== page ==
Triumph being launched...
She has not been fitted with her gun at this point, or her external torpedo tubes.
Triumph in 1939. This is before she lost her bows to a mine, after which her external tubes were removed. (thanks to Cdr John McGregor OBE RN for the photo)
Another photo of her launch...
Triumph survived a mine strike in the North Sea in 1939. Surfaced, she hit a large mine head on at night. The mine blew 18 feet of her bows off, but noone was hurt. One stoker, asleep in the fore ends, stayed asleep through the drama. The torpedoes did not detonate, even though the bow caps were blown off.
HMS Triumph maneouvering inside the harbour at Malta some time in 1941. This probably July 1941, with Triumph sailing from the Lazaretto to the dockyard for repairs to her bow. She was hit on the bow in a gun duel off Sirte. This photo shows her cut-down bow (a result of her mining in 1940 in the North Sea) is clear. She also has forwards facing midships tubes (later T's had these facing aft) and no stern tube. These features will help identify her when we find her.
Here is a photo of Triumph's jolly roger, taken somewhere inboard:
Kakis Thalassis bay, location of the succesful landing of the night of 23 to 24 October 1941.
After being captured at Kalamata, Atkinson was being held in a camp near Athens. He escaped with Ted Cooper, and was hidden at the Ioannou house in Patission Street (now Oct 28th Street) in Athens. Here is a photograph of him in the garden in the summer of 1941.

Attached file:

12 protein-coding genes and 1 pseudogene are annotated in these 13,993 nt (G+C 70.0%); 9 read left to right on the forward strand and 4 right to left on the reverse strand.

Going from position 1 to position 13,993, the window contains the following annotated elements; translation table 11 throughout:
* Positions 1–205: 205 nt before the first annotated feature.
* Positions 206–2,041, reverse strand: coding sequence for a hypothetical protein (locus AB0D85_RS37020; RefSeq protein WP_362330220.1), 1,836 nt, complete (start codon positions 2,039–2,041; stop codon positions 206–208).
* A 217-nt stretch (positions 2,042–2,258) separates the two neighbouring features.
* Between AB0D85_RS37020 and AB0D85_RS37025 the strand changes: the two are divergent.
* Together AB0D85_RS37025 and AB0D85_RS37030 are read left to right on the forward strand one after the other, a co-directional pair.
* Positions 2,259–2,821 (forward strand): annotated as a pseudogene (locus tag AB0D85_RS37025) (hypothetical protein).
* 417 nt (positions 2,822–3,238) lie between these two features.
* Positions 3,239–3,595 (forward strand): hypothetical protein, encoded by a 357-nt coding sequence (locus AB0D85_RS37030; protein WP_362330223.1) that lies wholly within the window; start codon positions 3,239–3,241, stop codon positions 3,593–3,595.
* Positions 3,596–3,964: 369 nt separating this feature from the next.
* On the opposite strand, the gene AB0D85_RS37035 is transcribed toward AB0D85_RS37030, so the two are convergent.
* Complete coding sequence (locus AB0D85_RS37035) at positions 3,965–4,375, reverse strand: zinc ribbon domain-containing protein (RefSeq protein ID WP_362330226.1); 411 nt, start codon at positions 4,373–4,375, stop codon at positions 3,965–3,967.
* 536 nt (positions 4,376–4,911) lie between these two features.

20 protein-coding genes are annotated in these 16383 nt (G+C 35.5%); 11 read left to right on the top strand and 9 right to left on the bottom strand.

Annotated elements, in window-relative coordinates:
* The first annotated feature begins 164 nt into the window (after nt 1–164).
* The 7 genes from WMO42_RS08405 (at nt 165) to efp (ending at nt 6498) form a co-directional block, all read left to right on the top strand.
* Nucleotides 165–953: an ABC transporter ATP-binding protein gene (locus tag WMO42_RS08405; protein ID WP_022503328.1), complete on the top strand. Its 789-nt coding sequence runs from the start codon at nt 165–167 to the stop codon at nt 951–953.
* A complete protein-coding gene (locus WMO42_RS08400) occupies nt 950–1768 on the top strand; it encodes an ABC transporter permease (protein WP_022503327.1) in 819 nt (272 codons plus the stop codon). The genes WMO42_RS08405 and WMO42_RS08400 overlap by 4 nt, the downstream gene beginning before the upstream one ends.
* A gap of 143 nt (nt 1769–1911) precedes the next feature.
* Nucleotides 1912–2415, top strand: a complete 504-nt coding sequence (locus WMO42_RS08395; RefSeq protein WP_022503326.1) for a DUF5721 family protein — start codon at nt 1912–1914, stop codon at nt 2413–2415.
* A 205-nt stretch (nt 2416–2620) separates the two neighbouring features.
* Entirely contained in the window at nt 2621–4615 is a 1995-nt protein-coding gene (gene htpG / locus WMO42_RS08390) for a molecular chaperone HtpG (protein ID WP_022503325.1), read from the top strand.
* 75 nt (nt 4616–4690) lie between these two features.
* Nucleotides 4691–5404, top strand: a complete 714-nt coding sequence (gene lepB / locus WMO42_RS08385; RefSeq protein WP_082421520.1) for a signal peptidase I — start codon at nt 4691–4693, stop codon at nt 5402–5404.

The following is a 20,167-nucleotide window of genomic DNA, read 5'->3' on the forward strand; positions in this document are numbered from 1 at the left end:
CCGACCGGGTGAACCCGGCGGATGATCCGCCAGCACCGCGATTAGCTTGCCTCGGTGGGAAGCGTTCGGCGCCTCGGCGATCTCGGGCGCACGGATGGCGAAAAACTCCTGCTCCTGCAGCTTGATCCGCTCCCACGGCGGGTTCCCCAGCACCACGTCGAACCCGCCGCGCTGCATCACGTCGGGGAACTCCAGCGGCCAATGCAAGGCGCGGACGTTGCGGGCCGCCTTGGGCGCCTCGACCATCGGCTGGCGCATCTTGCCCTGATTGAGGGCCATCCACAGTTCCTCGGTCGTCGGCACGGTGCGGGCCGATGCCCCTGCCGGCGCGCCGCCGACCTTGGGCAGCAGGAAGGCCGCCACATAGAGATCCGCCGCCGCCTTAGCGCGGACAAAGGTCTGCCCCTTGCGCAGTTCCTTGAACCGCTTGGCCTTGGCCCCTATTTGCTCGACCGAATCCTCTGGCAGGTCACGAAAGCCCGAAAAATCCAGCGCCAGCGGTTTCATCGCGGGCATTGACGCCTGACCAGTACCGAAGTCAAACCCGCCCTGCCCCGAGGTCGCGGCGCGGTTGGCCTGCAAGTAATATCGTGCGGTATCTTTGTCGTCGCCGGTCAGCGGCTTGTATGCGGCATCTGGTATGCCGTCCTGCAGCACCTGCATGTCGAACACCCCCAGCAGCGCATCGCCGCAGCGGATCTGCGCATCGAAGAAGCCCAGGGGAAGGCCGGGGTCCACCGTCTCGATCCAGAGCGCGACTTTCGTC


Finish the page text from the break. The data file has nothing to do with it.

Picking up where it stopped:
This is a photograph of Lt Atkinson and his fellow escapers after their arrival in Alexandria. Grammatikakis is in the centre of the back row, Atkinson standing on the left. Jim Craig, who landed with Atkinson on 30 December, is seated on the right. The photo was very kindly provided by Robyn Molloy (Craig) in New Zealand, who is researching her father. If you have information on him please contact us so that we can pass it on. Jim Craig won the MC twice for his work under cover in Greece and Italy.
The Germans used the Athens shooting club grounds at Kaisariani to kill prisoners. Craig was shot here by German soldiers along with the Tsavellas brothers. The ground is now a national monument.
The present HMS Triumph, a nuclear hunter-killer submarine, with her CO Cdr Bob Dunn RN,
at Souda Bay in Crete. Cdr Dunn was very hospitable to us, giving us a tour of his boat and helpful
navigational input to the search.
A picture of a beach in Crete in bad weather. Beach landings were impossible in conditions like this.
The noted Greek diver and wreck hunter Kostas Thoctarides found HMS Perseus off Ithaca.
This is a sidescan sonar image of Perseus taken by Kostas. The dark image is a sonar
shadow - if you look carefully you can see Perseus herself sitting upright on the bottom.
When we look for Triumph this is the image we will be hunting for.
Copyright Kostas Thoctarides, Planet Blue Diving Centre, Lavrio.
Wilfred (Sammy) Woods, who commanded Triumph until November 1941. He went on to become Flag Officer Submarines.
The control room of HMS Trooper during an attack (Trooper was a sister of Triumph, lost off Leros).
(photo Captain Richard Wraith RN)
Triumph's Jolly Roger
Some of Triumph's crew on a visit to the Pyramids at Ghiza. Fred Wilkinson is on the left hand camel at the rear.
The photo is courtesy of Edward Wilkinson. It was in Fred's effects, brought home by a Triumph who missed the last patrol due to sand fever.
Richard Howard is third from the right (I think the right of the group, so left from our perspective).
Torbay's casing in 1942, showing the space that the landing party had to work in on the night of the Antiparos landing in January 1942. The planes are folded up.
The stores would probably have been brought up through the torpedo hatch in the photo. The officer in the photo is Cdr Tony Myers VC. Torbay was a rare survivor of the Mediterranean campaign.
Image courtesy of IWM
Here is a collage of all of the crew photographs we have been able to name so far...
With thanks to all the relatives who have got in touch.